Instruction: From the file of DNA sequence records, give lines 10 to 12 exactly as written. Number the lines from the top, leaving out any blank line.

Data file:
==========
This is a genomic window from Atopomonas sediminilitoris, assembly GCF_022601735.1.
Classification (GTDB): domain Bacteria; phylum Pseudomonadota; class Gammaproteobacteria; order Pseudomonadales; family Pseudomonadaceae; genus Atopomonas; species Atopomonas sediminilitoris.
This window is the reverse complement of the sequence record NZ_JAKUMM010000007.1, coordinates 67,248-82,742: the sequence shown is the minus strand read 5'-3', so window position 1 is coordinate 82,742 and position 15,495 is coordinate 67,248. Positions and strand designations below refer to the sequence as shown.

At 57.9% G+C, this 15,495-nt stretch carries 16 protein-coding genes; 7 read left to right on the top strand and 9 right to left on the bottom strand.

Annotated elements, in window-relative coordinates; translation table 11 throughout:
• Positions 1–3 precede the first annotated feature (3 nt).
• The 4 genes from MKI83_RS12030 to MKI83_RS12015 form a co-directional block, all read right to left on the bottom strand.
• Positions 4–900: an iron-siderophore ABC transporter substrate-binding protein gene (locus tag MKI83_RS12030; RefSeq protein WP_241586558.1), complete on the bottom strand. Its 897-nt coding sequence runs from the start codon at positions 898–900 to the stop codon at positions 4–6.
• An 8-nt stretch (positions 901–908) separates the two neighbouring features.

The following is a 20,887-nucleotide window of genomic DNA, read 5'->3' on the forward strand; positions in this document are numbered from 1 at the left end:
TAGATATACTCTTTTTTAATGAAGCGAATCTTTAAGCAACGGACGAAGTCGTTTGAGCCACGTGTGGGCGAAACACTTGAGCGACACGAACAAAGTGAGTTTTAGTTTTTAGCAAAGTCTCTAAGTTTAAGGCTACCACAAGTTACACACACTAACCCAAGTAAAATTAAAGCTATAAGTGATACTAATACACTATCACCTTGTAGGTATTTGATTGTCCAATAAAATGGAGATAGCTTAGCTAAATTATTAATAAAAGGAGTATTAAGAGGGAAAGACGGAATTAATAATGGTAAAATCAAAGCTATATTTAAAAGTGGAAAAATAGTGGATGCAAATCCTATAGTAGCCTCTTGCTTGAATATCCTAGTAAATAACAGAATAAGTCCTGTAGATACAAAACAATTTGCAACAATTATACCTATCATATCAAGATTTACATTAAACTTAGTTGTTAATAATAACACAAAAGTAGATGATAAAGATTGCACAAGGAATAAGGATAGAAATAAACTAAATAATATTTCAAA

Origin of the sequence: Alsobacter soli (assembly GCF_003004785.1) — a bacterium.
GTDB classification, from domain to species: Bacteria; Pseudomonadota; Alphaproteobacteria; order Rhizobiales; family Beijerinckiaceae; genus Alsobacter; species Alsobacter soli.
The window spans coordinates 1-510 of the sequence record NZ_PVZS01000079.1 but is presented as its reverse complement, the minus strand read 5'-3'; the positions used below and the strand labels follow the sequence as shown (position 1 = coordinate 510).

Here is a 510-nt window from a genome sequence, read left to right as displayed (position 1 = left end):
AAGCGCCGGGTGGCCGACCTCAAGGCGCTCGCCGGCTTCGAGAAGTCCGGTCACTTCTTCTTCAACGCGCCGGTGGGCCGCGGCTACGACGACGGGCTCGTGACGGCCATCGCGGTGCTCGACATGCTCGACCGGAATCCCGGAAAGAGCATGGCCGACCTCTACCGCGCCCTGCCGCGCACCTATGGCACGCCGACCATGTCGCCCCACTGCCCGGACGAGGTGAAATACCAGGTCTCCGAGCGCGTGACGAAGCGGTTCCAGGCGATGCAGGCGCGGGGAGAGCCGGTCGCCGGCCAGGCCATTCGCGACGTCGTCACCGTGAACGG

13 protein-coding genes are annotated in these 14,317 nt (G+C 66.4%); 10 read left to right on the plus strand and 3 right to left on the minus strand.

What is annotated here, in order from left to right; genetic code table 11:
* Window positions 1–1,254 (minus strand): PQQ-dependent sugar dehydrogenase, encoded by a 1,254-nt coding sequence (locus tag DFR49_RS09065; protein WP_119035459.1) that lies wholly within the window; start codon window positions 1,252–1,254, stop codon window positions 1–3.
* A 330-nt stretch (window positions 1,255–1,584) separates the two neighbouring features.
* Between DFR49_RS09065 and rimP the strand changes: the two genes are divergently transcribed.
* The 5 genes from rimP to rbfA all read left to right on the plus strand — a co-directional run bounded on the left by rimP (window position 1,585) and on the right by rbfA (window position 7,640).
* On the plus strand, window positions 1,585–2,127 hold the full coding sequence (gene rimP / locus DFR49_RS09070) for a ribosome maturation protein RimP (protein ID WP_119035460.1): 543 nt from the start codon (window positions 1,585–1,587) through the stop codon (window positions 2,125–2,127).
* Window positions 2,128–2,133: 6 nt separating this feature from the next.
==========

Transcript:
The following is a 20,887-nucleotide window of genomic DNA, read 5'->3' on the forward strand; positions in this document are numbered from 1 at the left end:
TAGATATACTCTTTTTTAATGAAGCGAATCTTTAAGCAACGGACGAAGTCGTTTGAGCCACGTGTGGGCGAAACACTTGAGCGACACGAACAAAGTGAGTTTTAGTTTTTAGCAAAGTCTCTAAGTTTAAGGCTACCACAAGTTACACACACTAACCCAAGTAAAATTAAAGCTATAAGTGATACTAATACACTATCACCTTGTAGGTATTTGATTGTCCAATAAAATGGAGATAGCTTAGCTAAATTATTAATAAAAGGAGTATTAAGAGGGAAAGACGGAATTAATAATGGTAAAATCAAAGCTATATTTAAAAGTGGAAAAATAGTGGATGCAAATCCTATAGTAGCCTCTTGCTTGAATATCCTAGTAAATAACAGAATAAGTCCTGTAGATACAAAACAATTTGCAACAATTATACCTATCATATCAAGATTTACATTAAACTTAGTTGTTAATAATAACACAAAAGTAGATGATAAAGATTGCACAAGGAATAAGGATAGAAATAAACTAAATAATATTTCAAA

Origin of the sequence: Alsobacter soli (assembly GCF_003004785.1) — a bacterium.